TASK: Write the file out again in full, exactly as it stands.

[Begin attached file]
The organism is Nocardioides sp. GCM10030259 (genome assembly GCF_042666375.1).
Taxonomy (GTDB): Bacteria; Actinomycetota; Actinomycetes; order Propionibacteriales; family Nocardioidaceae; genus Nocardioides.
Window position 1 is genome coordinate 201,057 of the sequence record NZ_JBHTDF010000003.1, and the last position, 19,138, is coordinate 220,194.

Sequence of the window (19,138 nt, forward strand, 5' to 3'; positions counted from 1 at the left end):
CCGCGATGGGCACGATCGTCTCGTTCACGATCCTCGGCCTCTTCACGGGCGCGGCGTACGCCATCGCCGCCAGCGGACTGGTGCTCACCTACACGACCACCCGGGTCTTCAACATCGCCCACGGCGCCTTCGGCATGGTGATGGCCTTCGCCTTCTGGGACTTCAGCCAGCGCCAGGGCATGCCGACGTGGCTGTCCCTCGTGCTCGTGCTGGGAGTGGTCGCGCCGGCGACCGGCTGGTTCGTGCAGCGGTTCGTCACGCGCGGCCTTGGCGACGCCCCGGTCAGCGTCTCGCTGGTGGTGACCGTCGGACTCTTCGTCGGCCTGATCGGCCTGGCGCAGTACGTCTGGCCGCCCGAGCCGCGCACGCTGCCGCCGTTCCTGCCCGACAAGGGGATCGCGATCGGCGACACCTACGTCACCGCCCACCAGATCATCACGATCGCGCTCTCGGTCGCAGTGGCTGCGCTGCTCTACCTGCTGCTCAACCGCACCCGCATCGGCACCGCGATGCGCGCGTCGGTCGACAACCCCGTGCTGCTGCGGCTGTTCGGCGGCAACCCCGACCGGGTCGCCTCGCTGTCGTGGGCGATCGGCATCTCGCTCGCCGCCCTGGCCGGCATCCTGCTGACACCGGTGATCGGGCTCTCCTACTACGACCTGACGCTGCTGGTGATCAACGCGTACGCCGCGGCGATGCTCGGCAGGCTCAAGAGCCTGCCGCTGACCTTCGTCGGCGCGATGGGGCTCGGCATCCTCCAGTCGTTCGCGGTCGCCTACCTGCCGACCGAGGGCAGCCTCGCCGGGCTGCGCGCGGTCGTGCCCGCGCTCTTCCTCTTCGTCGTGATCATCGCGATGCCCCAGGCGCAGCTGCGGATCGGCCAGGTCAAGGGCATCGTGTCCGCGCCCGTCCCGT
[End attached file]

The organism is Nocardioides sp. GCM10030259 (genome assembly GCF_042666375.1).
Taxonomy (GTDB): Bacteria; Actinomycetota; Actinomycetes; order Propionibacteriales; family Nocardioidaceae; genus Nocardioides.
Window position 1 is genome coordinate 201,057 of the sequence record NZ_JBHTDF010000003.1, and the last position, 19,138, is coordinate 220,194.

Sequence of the window (19,138 nt, forward strand, 5' to 3'; positions counted from 1 at the left end):
CCGCGATGGGCACGATCGTCTCGTTCACGATCCTCGGCCTCTTCACGGGCGCGGCGTACGCCATCGCCGCCAGCGGACTGGTGCTCACCTACACGACCACCCGGGTCTTCAACATCGCCCACGGCGCCTTCGGCATGGTGATGGCCTTCGCCTTCTGGGACTTCAGCCAGCGCCAGGGCATGCCGACGTGGCTGTCCCTCGTGCTCGTGCTGGGAGTGGTCGCGCCGGCGACCGGCTGGTTCGTGCAGCGGTTCGTCACGCGCGGCCTTGGCGACGCCCCGGTCAGCGTCTCGCTGGTGGTGACCGTCGGACTCTTCGTCGGCCTGATCGGCCTGGCGCAGTACGTCTGGCCGCCCGAGCCGCGCACGCTGCCGCCGTTCCTGCCCGACAAGGGGATCGCGATCGGCGACACCTACGTCACCGCCCACCAGATCATCACGATCGCGCTCTCGGTCGCAGTGGCTGCGCTGCTCTACCTGCTGCTCAACCGCACCCGCATCGGCACCGCGATGCGCGCGTCGGTCGACAACCCCGTGCTGCTGCGGCTGTTCGGCGGCAACCCCGACCGGGTCGCCTCGCTGTCGTGGGCGATCGGCATCTCGCTCGCCGCCCTGGCCGGCATCCTGCTGACACCGGTGATCGGGCTCTCCTACTACGACCTGACGCTGCTGGTGATCAACGCGTACGCCGCGGCGATGCTCGGCAGGCTCAAGAGCCTGCCGCTGACCTTCGTCGGCGCGATGGGGCTCGGCATCCTCCAGTCGTTCGCGGTCGCCTACCTGCCGACCGAGGGCAGCCTCGCCGGGCTGCGCGCGGTCGTGCCCGCGCTCTTCCTCTTCGTCGTGATCATCGCGATGCCCCAGGCGCAGCTGCGGATCGGCCAGGTCAAGGGCATCGTGTCCGCGCCCGTCCCGT